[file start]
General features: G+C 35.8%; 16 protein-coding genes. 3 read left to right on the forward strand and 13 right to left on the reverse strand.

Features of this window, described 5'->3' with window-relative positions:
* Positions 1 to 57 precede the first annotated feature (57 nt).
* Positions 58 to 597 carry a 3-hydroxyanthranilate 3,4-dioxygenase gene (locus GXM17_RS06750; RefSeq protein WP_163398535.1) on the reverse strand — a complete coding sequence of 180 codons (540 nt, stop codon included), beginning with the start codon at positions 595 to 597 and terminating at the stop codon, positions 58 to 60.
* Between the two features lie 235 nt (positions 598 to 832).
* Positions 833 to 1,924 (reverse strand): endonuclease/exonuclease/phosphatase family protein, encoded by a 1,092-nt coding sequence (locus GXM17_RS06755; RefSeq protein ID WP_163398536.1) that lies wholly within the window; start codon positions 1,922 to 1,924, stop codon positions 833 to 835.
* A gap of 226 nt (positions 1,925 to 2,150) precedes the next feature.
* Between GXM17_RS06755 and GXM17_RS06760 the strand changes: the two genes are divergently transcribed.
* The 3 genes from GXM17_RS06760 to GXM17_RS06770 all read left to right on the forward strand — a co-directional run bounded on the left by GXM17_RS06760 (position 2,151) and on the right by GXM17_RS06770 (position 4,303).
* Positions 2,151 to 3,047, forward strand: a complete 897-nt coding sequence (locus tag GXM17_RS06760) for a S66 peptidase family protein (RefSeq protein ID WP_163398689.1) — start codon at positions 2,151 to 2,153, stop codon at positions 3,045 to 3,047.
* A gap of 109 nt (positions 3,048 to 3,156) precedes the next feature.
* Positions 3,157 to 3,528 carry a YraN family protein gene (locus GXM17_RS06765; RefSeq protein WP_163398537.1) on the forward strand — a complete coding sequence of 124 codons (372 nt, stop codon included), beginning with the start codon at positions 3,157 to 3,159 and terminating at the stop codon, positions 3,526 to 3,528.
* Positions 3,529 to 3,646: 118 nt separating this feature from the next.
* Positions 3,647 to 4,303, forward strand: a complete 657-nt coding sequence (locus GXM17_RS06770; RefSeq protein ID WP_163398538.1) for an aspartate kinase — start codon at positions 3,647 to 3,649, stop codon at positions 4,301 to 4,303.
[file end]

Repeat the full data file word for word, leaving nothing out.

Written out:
General features: G+C 35.8%; 16 protein-coding genes. 3 read left to right on the forward strand and 13 right to left on the reverse strand.

Features of this window, described 5'->3' with window-relative positions:
* Positions 1 to 57 precede the first annotated feature (57 nt).
* Positions 58 to 597 carry a 3-hydroxyanthranilate 3,4-dioxygenase gene (locus GXM17_RS06750; RefSeq protein WP_163398535.1) on the reverse strand — a complete coding sequence of 180 codons (540 nt, stop codon included), beginning with the start codon at positions 595 to 597 and terminating at the stop codon, positions 58 to 60.
* Between the two features lie 235 nt (positions 598 to 832).
* Positions 833 to 1,924 (reverse strand): endonuclease/exonuclease/phosphatase family protein, encoded by a 1,092-nt coding sequence (locus GXM17_RS06755; RefSeq protein ID WP_163398536.1) that lies wholly within the window; start codon positions 1,922 to 1,924, stop codon positions 833 to 835.
* A gap of 226 nt (positions 1,925 to 2,150) precedes the next feature.
* Between GXM17_RS06755 and GXM17_RS06760 the strand changes: the two genes are divergently transcribed.
* The 3 genes from GXM17_RS06760 to GXM17_RS06770 all read left to right on the forward strand — a co-directional run bounded on the left by GXM17_RS06760 (position 2,151) and on the right by GXM17_RS06770 (position 4,303).
* Positions 2,151 to 3,047, forward strand: a complete 897-nt coding sequence (locus tag GXM17_RS06760) for a S66 peptidase family protein (RefSeq protein ID WP_163398689.1) — start codon at positions 2,151 to 2,153, stop codon at positions 3,045 to 3,047.
* A gap of 109 nt (positions 3,048 to 3,156) precedes the next feature.
* Positions 3,157 to 3,528 carry a YraN family protein gene (locus GXM17_RS06765; RefSeq protein WP_163398537.1) on the forward strand — a complete coding sequence of 124 codons (372 nt, stop codon included), beginning with the start codon at positions 3,157 to 3,159 and terminating at the stop codon, positions 3,526 to 3,528.
* Positions 3,529 to 3,646: 118 nt separating this feature from the next.
* Positions 3,647 to 4,303, forward strand: a complete 657-nt coding sequence (locus GXM17_RS06770; RefSeq protein ID WP_163398538.1) for an aspartate kinase — start codon at positions 3,647 to 3,649, stop codon at positions 4,301 to 4,303.